House Numbers – Why the numbers 4, 13 and 8 matter
Numbers mean different things in some cultures. The wrong one can lower a home’s value by up to $35,000.
What is it about the number 4?
Growing up, I quickly noticed that the house numbers on the street went from 11 to 15. There was no number 13. Ancient superstition. Airlines do not have a row 13. The only reference I had to number 4 was Bobby Orr on the Boston Bruins. He made that number famous.
How times have changed. Now the number 4, which sounds like the word “death” in Cantonese and Mandarin, is considered very unlucky not only in the Chinese culture, but also in Korean, Vietnamese and Japanese communities. And real estate agents will tell you that in some areas in the GTA, this can lower a home’s value by up to $35,000.
New condominium developers are no longer just skipping the 13th floor in a 30 story building; they also skip floor numbers 4, 14 and 24 as well.
In Hong Kong, some high rises go from floor 39 to floor 50, to skip any reference to a 4 in the floor description.
Richmond Hill council voted on May 15. 2013 to avoid using the number 4 in any new addresses, after residents complained.
Many owners are making applications to change their number from 4 to 2, when there is no number 2 already on the street. If there is a number 2, you can apply to change your number to for example, 2B, but only if you get the permission of the owner of house number 2. For example, in Toronto, coincidentally, for a little more than $400, you can apply to change your house number.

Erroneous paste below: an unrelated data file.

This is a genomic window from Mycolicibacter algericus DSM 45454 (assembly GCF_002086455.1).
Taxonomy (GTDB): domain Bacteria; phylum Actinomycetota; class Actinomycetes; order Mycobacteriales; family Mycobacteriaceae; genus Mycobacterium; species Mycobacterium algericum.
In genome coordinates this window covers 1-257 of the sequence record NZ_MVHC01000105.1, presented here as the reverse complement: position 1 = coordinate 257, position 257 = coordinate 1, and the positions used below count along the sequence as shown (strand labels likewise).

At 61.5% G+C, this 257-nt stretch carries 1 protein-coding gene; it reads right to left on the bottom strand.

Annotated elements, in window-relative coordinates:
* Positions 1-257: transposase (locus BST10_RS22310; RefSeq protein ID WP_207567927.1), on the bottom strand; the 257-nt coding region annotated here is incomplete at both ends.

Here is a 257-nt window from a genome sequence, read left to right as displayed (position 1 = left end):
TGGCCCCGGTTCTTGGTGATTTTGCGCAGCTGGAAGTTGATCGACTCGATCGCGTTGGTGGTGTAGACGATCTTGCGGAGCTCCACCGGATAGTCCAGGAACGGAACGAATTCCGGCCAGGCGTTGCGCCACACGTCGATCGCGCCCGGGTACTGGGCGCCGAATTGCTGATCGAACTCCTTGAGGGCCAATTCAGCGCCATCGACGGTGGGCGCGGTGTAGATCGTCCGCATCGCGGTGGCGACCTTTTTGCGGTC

In Mississauga, the amount is $650 plus HST. You can find information on how to apply at the website: http://www.mississauga.ca/portal/helpfeedback/faq?paf_gear_id=12000021&itemId=100400221n&action=faqAnswer
On the other hand, the number 8 in Chinese is considered lucky as it sounds like prosperity. It also has a symmetrical shape which implies perfect balance. Even better if your house number is 88. Remember that the Chinese Olympics started on 08 08, 2008. It was no co-incidence.
I doubt that a seller has any obligation to disclose whether their house number may cause a problem later with the re-sale of the home. This is another reason why you need to speak to the neighbours and research any community before buying any home, to learn if there are any local customs or superstitions that you should be familiar with, so you do not get any unwanted surprises later.
We now live in a very multicultural country. Numbers matter to a growing group of potential buyers. Be aware of this before you decide to buy any home.
By: Mark Weisleder